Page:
Julie Benson and I were at the fuel pump the other day. Julie was up on the ladder, fueling the plane. I was scurrying around, trying to look busy so that I wouldn’t actually
have to do anything. I thought of Julie’s position as the co-founder and CFO of an engineering company. Among its employees are people with all levels of competence. I thought of how easy it would be for Julie to pick up the phone in her office and say, “please get my airplane out of the hangar and fueled. I’ll be flying in an hour”.
I looked up at Julie up on the ladder, with her smudged paws on the nozzle. I told her that perhaps it would be fun for her to make that phone call and enjoy the perks that could come as the result of all her hard work to get where she is. She couldn’t do it. I understood her attitude. It’s probably what makes her and her husband such good executives… they “lead from the front”.
But this little conversation got me thinking about another of my favorite subjects when we discuss flight training. Later that very day, we were all working on the same plane in the hangar/shop at the Squirrelwerks. “We” were Benny and Julie as well as one of our high school students who simply likes to hang out at this wonderful little airport and learn as much as she can about aviation. We all worked until the sun went down. We cleaned up and lubed the primer. We removed the cowls and repaired a cracked cowl flap.
We drained the fuel tanks and calibrated our new dipstick. We changed a worn tire. We inspected a few other items and planned our next maintenance session. One of us even found time to barbecue a burger.
That student now knows how to remove a wheel and change a tire. She now knows a little more about split wheels, torque, wrench size, “righty-tighty, lefty-loosy”, quarter turn fasteners and a myriad of little details about which so many flight students are ignorant. It’s why I feel that minor maintenance should be a part of EVERY flight student’s education.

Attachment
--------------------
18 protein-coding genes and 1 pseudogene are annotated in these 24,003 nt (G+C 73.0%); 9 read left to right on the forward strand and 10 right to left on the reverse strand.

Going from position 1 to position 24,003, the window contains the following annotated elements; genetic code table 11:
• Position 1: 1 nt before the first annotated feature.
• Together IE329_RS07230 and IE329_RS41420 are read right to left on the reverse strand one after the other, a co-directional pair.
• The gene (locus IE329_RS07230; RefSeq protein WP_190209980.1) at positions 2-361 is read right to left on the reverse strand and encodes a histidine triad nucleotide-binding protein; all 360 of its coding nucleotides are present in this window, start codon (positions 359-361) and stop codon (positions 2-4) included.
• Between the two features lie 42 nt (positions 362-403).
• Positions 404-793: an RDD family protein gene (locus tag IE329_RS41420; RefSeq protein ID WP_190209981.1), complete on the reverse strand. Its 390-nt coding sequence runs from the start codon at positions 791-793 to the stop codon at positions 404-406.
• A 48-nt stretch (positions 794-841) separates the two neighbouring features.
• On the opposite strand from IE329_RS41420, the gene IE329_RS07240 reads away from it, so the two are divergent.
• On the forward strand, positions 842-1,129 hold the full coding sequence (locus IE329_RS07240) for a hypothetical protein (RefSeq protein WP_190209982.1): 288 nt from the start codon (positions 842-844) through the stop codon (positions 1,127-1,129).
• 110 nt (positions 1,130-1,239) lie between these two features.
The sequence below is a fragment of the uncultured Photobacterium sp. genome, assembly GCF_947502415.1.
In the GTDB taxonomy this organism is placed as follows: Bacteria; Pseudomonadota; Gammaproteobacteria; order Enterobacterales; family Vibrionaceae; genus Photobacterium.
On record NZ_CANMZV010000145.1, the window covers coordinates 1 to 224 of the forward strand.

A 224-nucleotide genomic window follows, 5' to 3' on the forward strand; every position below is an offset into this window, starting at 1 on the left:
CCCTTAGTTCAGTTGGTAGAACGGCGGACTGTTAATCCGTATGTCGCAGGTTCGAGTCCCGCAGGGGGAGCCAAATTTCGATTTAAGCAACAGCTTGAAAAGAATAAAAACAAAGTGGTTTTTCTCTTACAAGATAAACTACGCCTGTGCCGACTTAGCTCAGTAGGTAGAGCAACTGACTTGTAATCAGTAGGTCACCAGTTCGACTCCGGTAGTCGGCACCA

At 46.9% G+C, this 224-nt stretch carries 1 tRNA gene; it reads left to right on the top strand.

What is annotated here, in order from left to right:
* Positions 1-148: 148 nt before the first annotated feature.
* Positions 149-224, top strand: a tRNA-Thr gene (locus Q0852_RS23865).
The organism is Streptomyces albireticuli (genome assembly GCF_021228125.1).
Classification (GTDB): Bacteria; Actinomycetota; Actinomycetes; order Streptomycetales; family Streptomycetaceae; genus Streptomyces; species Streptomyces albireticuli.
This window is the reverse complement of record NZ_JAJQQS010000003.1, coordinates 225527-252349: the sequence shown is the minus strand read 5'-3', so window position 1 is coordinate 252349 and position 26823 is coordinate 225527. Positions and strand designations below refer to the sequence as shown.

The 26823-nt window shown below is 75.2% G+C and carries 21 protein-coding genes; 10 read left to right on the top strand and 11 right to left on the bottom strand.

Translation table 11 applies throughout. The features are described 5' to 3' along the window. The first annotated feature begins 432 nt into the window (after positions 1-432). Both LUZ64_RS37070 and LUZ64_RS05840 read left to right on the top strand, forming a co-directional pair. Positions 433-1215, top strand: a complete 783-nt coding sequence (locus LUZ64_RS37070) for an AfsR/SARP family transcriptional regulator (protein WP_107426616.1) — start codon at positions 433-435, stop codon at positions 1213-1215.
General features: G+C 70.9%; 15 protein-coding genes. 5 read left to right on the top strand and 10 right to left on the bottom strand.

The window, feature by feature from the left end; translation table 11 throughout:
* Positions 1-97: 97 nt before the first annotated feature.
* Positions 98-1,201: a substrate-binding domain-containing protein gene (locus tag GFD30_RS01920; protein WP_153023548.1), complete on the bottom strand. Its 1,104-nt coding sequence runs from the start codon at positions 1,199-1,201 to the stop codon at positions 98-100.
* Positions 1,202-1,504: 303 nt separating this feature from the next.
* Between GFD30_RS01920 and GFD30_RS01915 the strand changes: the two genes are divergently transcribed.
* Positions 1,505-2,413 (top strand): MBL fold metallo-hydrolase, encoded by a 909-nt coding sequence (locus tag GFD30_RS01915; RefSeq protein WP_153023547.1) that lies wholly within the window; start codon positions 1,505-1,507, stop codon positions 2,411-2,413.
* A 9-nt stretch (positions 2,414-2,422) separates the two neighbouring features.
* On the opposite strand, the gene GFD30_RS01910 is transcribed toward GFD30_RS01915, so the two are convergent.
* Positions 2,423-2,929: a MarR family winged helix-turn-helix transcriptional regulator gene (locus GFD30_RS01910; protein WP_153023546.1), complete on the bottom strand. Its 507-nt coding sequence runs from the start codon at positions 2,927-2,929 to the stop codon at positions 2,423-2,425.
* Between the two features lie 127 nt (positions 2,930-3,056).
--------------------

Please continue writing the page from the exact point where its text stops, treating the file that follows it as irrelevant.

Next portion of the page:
This other-than-flying education should extend to more than maintenance. I am often reminded about the importance of a relatively simple thing like hand-propping. Years ago, when I was running the Sunriver Airport, a guy loaded his rented Cessna with his wife, kid and luggage. They’d had a wonderful weekend and now they were heading back to the valley. With the speed of the airplane, they’d be back before dark on this Sunday evening. But the starter broke. I don’t know. Maybe burned out, but for whatever reason, that thing wouldn’t operate. The guy didn’t have a clue as to how to prop it. I had a little chat with him and told him that I’d prop it for him. I advised him of the slight risks
involved in operating an airplane without an operable starter. Then we loaded up everyone and, in about three flips, the airplane’s engine roared to life and the family blasted off for home. Their weekend had not turned into a nightmare of last-minute logistics, waits for rental car and late night arrival at home, not to mention the expense to them or the owner of getting a Skyhawk repaired at a distant airport and ferried home. That’s one reason why all my students learn to hand-prop.
But back at Sisters, I was delighted at how our little maintenance session went. I believe I’m going to go out of my way to make sure that all of our students here at Tailwheel Town have a chance to get their hands dirty and learn a few maintenance operations. I think that it’ll make them better fliers. After all, the Tailwheel Town planes carry a quick change tailwheel and a main tire inner tube, as well as a few tools. But what good would carrying that stuff do if the pilot didn’t know how to use them.